It's been a strange year for aviation, one marked by unsatisfying mystery. Between a plane getting shot out of the sky, another that vanished forever and still another that simply flew on until it couldn't, 2014 has shone a spotlight on the tragic limits of our ability to rescue pilots in distress. Now those issues have surfaced again with the disappearance of AirAsia QZ8501.

Here's what happens when you lose a plane — and how you find one in the aftermath of a watery crash.

Radar isn't infallible 

When flying over bodies of water where setting up a radar tower would be impractical, air traffic controllers establish pre-set flight routes and rely on periodic radio check-ins to determine a pilot's progress. This is partly why a pilot's final messages before a crash are so important, and why there's often uncertainty about what those messages mean: A lot can happen in the minutes between the last transmission and when things start to go wrong.

Transponders, ADS-B and ACARS

When a plane truly goes missing, it's often the result of a cascading failure that takes out multiple systems. While it's unclear what equipment may have malfunctioned on the missing AirAsia flight — a point that may be moot now that investigators suspect the plane is already at the bottom of the ocean — the case of MH370 had officials racing to piece together the plane's location based on a number of technologies.

One key way of finding a plane is with its transponder — a device that sends back information about the flight in response to a ping from a control station. Transponders are meant to work with radar, and if they're turned off or out of range, that limits their usefulness. To get around this problem, the aviation industry is shifting toward transponders that use a technology called ADS-B. It's a newer, satellite-based system that provides much greater coverage than traditional radar. Unfortunately, not every plane supports ADS-B yet -- and it's unclear whether the AirAsia had it either. In the United States, for example, only about a third of aircraft have it. The Federal Aviation Administration is currently working on rolling out a new air traffic control system called NextGen that would make ADS-B the standard.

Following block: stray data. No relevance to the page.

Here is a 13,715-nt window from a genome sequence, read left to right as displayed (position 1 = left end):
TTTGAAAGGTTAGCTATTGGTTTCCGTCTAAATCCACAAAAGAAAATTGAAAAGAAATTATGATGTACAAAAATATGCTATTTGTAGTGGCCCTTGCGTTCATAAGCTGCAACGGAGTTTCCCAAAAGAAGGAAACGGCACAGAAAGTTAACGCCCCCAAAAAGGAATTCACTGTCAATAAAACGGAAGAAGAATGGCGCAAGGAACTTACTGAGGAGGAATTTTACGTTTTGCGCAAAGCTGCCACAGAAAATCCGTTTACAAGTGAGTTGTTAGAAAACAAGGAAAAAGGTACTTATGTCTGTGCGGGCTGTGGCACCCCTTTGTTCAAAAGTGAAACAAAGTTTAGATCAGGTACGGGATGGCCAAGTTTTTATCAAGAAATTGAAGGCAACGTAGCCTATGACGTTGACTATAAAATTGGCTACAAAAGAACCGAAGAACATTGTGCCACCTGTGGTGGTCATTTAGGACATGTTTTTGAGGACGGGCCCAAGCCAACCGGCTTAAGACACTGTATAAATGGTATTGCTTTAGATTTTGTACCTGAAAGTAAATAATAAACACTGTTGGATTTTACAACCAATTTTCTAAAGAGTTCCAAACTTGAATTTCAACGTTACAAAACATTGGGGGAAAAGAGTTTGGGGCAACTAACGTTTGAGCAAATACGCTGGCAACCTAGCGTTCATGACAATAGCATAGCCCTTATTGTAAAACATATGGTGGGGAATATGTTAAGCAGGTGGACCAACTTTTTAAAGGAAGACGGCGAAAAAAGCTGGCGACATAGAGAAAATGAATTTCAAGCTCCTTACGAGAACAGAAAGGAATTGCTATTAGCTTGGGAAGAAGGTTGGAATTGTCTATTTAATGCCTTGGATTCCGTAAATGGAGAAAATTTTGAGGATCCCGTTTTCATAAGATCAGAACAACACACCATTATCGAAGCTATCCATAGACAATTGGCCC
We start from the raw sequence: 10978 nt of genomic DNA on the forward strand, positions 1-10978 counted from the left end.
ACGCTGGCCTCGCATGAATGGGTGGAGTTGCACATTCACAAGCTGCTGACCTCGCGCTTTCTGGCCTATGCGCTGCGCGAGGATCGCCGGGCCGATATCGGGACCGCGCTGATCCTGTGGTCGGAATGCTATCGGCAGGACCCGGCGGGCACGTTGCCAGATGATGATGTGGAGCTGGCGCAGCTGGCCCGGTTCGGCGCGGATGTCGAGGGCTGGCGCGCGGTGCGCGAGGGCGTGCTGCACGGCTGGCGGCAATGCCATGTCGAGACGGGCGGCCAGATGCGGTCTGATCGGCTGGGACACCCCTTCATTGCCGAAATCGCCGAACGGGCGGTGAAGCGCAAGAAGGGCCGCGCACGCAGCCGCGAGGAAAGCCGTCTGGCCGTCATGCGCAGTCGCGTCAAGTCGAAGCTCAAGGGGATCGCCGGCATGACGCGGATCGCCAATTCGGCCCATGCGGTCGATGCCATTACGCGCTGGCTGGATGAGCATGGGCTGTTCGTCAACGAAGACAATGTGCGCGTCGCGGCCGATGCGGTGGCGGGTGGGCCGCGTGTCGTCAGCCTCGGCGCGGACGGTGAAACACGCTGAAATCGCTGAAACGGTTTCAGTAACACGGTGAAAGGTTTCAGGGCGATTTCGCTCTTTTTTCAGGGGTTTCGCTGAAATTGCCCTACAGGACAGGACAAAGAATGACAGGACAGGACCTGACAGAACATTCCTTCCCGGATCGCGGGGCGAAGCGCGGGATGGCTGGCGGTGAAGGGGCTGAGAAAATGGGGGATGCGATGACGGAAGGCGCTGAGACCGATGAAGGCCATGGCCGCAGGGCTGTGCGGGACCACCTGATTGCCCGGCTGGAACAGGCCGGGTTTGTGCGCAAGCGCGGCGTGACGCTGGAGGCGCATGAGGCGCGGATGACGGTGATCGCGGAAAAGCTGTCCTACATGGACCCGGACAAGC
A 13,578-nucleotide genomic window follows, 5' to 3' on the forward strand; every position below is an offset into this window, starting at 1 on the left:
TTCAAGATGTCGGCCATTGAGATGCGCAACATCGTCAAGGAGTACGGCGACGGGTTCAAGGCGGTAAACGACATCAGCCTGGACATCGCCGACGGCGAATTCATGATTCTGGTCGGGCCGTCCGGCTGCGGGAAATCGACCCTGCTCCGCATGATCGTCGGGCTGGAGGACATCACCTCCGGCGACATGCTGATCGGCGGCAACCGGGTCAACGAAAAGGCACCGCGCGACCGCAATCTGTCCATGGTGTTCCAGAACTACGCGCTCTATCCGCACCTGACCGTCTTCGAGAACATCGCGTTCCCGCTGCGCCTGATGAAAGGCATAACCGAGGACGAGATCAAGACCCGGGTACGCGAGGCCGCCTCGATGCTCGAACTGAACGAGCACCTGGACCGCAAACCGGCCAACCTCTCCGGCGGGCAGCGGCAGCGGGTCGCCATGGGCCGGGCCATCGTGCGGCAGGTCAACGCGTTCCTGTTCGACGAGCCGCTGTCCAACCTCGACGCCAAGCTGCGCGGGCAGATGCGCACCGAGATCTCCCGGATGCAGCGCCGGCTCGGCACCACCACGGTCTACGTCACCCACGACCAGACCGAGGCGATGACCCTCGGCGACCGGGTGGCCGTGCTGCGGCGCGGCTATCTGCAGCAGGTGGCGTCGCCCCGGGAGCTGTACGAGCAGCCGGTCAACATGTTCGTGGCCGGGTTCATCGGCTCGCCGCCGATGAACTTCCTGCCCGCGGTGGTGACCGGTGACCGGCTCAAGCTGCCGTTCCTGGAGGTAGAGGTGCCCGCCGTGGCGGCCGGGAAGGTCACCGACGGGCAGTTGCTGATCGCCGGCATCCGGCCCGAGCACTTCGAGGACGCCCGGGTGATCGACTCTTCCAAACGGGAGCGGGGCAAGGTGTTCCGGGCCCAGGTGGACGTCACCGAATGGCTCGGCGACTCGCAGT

Beyond the technologies that are specifically designed to help pilots communicate with the ground, circumstantial evidence can help investigators infer what might have been happening on board before a crash. Planes are increasingly being outfitted with equipment known as Aircraft Communications Addressing and Reporting System, or ACARS. Depending on which ACARS package is installed, a plane can send diagnostic data about fuel levels and engine status, among other details. These transmissions not only tell officials that a plane is still operational when other means of communication have failed, they also offer clues about the state of the plane.

Although the ACARS service had been disabled on MH370, investigators still found an ingenious way to narrow the search field with it. ACARS relays information back to earth using a satellite link, which hadn't been turned off. It was still telling the satellite, "Hey, I'm here." So scientists used that periodic "handshake" to get a rough picture of MH370's trajectory.

Black boxes

An airplane's "black box" is often the best means of finding out what really went wrong. These flight recorders have historically been rather easy to find (more on that in a bit), but the MH370 disappearance prompted calls for better ones.  There are definite limits to these devices; the ultrasonic ping it sends out can only travel a few miles underwater, and once the battery is dead, you can forget about finding it. Folks have suggested upgrading flight recorders with GPS devices, but as anyone who's used a smartphone indoors knows, obstructions that prevent you from getting a clear line of sight to a satellite can easily frustrate these chips.

Speaking of cellphones…

Experts generally agree that cellphones aren't a reliable way of getting a plane's location, for the same reasons just mentioned. Wireless location tends to work only when you have cell service, meaning you have to be close enough to a tower on the ground to get it. Even then, say network architects, passengers are likely flying too fast to get a good fix. Europe is beginning to open up the skies to mobile data, which means cellphones may soon get service even when they're not close to the ground. But it's unclear what that means for location data — and besides, it's up to individual airlines to decide whether to even offer the service.

Drones and microphones

When all else fails and it's time to find the black box, investigators turn to a decidedly old-school technique: Hunting by hand. Over the years, the tech we use to locate flight recorders has gotten more advanced. We're now using underwater drones and microphones we tow along the sea floor. The Navy's TPL-25 listening device can cover 150 square miles of ocean per day, listening for a flight recorder's ultrasonic ping. In the case of Air Asia QZ8501, this'll be an easier task as the waters there are more shallow (and the search radius smaller) than the patch of ocean where MH 370 is thought to have crashed. But when it comes down to it, we're still relying on our most basic senses — sight and sound — to recover a memory device the size of a breadbox.

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